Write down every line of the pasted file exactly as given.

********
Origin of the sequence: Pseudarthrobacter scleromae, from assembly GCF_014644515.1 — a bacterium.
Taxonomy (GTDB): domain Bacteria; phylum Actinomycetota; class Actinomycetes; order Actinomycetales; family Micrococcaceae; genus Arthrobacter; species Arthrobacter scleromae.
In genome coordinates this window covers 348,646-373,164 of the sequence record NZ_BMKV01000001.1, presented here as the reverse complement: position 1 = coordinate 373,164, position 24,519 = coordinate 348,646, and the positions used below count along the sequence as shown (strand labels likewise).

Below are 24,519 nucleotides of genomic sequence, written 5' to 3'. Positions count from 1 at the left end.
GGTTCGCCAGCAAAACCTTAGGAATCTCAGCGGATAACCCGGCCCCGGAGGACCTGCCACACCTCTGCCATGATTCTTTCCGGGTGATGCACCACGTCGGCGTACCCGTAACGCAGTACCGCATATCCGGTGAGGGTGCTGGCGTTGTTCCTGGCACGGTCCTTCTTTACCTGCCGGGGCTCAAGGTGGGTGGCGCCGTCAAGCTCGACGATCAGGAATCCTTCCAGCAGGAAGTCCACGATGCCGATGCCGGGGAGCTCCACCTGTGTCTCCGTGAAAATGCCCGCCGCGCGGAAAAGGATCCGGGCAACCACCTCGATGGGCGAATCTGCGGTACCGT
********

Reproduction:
Origin of the sequence: Pseudarthrobacter scleromae, from assembly GCF_014644515.1 — a bacterium.
Taxonomy (GTDB): domain Bacteria; phylum Actinomycetota; class Actinomycetes; order Actinomycetales; family Micrococcaceae; genus Arthrobacter; species Arthrobacter scleromae.
In genome coordinates this window covers 348,646-373,164 of the sequence record NZ_BMKV01000001.1, presented here as the reverse complement: position 1 = coordinate 373,164, position 24,519 = coordinate 348,646, and the positions used below count along the sequence as shown (strand labels likewise).

Below are 24,519 nucleotides of genomic sequence, written 5' to 3'. Positions count from 1 at the left end.
GGTTCGCCAGCAAAACCTTAGGAATCTCAGCGGATAACCCGGCCCCGGAGGACCTGCCACACCTCTGCCATGATTCTTTCCGGGTGATGCACCACGTCGGCGTACCCGTAACGCAGTACCGCATATCCGGTGAGGGTGCTGGCGTTGTTCCTGGCACGGTCCTTCTTTACCTGCCGGGGCTCAAGGTGGGTGGCGCCGTCAAGCTCGACGATCAGGAATCCTTCCAGCAGGAAGTCCACGATGCCGATGCCGGGGAGCTCCACCTGTGTCTCCGTGAAAATGCCCGCCGCGCGGAAAAGGATCCGGGCAACCACCTCGATGGGCGAATCTGCGGTACCGT